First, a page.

News from the Sisters of St. Francis of the Neumann Communities

SistersofStFrancisarticle submitted
by the sisters of st. francis

It’s 5:30 a.m. and you can find Sister Caryn Crook, OSF, at the local swimming pool.  “I love swimming  and go to the Y to exercise,” she said.

Sister Caryn is among the newest members of the Sisters of St. Francis of the Neumann Communities and lives with five sisters at the Franciscan Hermitage at Alverna Heights in Fayetteville. Here, she ministers as the Franciscan ecology coordinator.

A native of Fulton, Sister Caryn inherited her love of nature from her father.

“My dad loved nature. I’m the only kid in the family that embraced it,” she said.

This led her to earn a bachelor’s degree in forest biology with a concentration in wildlife from the SUNY College of Environmental Science and Forestry.

Sister Caryn used her knowledge during her two years serving in the Peace Corps in the Central African Republic where she taught people aquaculture and how to raise fish in ponds.

Following this, she worked for the U.S. Fish and Wildlife Service in Cortland restoring wetland habitats. “I did everything from designing to overseeing the construction process,” she said.

Living alone and working mainly alone, Sister Caryn said, “I was self-centered. I had no one else to think about except me.”

However, she did get involved in her parish and became coordinator of the Renew program. “I began to feel there was more to do,” she said.

In doing so, she got to know the sister who worked for Renew International. It was she who asked Sister Caryn if she might be interested in religious life.

Going to public schools, Sister Caryn didn’t know anything about religious life. Yet she explains, “I felt called to look into this, and the more I saw, the more I knew.”

Sister Caryn entered the congregation in September 2005 and professed her first vows for three years in August 2008. Her family, friends and co-workers were very supportive.

She said that at first her parents were concerned, although they didn’t voice it. “When they saw how happy I was they stopped saying ‘If you change your mind you can come home.’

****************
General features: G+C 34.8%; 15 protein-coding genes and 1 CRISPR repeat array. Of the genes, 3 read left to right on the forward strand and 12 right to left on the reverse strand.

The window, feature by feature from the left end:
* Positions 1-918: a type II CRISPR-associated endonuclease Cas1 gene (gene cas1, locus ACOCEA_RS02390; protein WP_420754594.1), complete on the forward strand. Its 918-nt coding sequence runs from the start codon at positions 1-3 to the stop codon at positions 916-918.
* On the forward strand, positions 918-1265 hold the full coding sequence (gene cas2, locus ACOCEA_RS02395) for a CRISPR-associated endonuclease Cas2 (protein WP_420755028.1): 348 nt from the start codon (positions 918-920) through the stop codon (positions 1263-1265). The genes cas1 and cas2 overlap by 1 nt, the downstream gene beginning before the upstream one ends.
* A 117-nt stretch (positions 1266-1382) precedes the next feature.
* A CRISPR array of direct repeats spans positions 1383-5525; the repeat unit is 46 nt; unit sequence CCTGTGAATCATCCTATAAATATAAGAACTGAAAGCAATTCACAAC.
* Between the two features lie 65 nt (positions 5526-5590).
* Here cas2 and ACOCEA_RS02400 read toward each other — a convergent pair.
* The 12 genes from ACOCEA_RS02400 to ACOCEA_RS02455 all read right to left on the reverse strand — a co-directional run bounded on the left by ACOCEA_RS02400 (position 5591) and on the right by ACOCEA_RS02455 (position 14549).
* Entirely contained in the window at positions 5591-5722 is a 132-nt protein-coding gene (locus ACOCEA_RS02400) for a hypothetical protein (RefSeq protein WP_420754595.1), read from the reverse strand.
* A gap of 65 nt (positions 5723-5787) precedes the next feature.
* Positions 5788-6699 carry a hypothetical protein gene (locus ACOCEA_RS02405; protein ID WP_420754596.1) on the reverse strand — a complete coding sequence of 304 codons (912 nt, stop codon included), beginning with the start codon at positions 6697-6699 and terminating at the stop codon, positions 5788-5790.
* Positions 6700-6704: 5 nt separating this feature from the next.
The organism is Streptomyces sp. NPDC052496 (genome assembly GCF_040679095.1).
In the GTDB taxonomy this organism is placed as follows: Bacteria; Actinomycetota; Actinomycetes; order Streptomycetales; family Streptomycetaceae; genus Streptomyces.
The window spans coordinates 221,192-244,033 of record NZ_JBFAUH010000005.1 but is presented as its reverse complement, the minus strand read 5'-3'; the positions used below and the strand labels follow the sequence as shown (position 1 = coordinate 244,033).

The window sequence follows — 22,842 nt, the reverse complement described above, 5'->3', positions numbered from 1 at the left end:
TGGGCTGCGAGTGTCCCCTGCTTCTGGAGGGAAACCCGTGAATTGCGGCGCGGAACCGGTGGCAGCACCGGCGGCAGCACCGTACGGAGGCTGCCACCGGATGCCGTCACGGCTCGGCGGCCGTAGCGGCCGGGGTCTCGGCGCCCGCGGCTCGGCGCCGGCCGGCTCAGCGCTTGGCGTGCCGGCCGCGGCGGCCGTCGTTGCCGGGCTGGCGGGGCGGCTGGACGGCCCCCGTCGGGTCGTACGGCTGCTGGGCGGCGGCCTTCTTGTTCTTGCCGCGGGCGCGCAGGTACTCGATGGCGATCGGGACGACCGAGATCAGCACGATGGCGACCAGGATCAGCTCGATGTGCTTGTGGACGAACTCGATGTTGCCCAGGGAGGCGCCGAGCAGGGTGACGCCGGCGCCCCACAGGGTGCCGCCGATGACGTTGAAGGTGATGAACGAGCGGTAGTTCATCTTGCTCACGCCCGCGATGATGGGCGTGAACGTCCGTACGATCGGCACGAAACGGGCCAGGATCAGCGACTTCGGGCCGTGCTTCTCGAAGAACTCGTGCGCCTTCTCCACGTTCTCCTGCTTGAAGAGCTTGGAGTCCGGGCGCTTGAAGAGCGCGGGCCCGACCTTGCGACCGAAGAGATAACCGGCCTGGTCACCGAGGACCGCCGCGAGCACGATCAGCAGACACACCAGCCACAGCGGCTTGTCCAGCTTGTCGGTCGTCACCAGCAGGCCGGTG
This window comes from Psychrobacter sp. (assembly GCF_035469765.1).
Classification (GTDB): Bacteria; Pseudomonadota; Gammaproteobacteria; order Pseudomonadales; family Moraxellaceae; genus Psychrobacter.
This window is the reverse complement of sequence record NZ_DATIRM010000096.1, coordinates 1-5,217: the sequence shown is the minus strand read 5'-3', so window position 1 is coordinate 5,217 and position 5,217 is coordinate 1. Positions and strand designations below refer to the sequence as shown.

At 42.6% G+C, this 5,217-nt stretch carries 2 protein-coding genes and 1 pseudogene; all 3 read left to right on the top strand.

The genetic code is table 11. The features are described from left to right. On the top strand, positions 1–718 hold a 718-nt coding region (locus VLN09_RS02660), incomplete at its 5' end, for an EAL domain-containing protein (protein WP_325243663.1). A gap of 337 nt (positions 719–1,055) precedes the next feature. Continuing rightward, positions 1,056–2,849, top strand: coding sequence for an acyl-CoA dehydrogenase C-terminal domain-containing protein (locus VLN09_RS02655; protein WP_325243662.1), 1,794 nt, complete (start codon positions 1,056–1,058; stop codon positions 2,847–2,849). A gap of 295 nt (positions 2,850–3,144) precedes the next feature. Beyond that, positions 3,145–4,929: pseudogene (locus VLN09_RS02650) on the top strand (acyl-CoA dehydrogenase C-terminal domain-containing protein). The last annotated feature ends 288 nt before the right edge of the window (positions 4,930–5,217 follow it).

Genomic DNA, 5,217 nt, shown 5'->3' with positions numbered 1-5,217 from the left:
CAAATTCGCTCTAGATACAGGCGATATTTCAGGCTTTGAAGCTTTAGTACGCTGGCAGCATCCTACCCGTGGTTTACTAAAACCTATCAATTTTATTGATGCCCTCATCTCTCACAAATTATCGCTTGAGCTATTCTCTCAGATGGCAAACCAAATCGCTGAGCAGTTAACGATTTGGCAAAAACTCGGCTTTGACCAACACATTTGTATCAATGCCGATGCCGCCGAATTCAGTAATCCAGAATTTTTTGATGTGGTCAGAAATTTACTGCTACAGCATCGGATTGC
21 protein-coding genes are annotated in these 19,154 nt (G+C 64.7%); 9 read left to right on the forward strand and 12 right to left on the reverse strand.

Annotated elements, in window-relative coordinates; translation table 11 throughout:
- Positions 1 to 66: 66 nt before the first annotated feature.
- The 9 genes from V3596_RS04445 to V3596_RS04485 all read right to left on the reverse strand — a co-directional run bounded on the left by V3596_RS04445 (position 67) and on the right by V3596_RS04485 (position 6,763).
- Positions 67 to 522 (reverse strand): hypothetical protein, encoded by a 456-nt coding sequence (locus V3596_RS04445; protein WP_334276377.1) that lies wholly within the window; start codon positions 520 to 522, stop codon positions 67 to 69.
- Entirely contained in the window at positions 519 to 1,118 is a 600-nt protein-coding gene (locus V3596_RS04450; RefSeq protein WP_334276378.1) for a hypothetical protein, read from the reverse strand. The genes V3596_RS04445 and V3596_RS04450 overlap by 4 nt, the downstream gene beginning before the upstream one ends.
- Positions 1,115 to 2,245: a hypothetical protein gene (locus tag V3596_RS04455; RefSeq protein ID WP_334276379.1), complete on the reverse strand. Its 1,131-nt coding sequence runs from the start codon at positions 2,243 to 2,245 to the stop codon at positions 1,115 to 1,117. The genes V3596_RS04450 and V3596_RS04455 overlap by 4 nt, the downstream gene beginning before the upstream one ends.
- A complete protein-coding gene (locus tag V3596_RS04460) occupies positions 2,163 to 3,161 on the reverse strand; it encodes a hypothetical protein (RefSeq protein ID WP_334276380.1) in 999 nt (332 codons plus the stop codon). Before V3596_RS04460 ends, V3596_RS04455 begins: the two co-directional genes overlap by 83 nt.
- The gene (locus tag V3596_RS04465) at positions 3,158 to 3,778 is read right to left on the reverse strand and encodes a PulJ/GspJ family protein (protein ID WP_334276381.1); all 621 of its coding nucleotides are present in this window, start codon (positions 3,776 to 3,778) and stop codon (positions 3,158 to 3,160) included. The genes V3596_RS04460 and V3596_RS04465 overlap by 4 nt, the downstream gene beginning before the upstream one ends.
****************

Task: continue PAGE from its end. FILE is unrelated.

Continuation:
“It’s very exciting to be a new member. I love the way formation happens—learning about Francis and Clare and attending workshops on spirituality and the vows. There’s nothing like being with the sisters who keep you grounded. They are so inspiring to me,” she said.

When she entered the congregation, Sister Caryn thought she was done with environmental work. However, she has taken her environmental work to a new level by developing a Franciscan ecological program connecting the environment with creation.

“Religious life helps me to be more of my true self. The best thing about being a sister is being a part of a group of women that has a mission and sees it through. It’s a wonderful life!”

For more information on the Sisters of St. Francis, visit www.sosf.org.
Alverna Heights, the New York State Office of Parks Recreation and Historic Preservation, and Cornell University Biological Field Station will present a workshop on aquatic invasive species from 9 a.m. until 4 p.m. on Tuesday, March 30 at Alverna Heights, 7770 Green Lakes Road in Fayetteville.

The registration fee is $25 and includes lunch. For more information or to register please contact Sister Caryn at (315) 637-9334 or visit www.alvernaheights.org.

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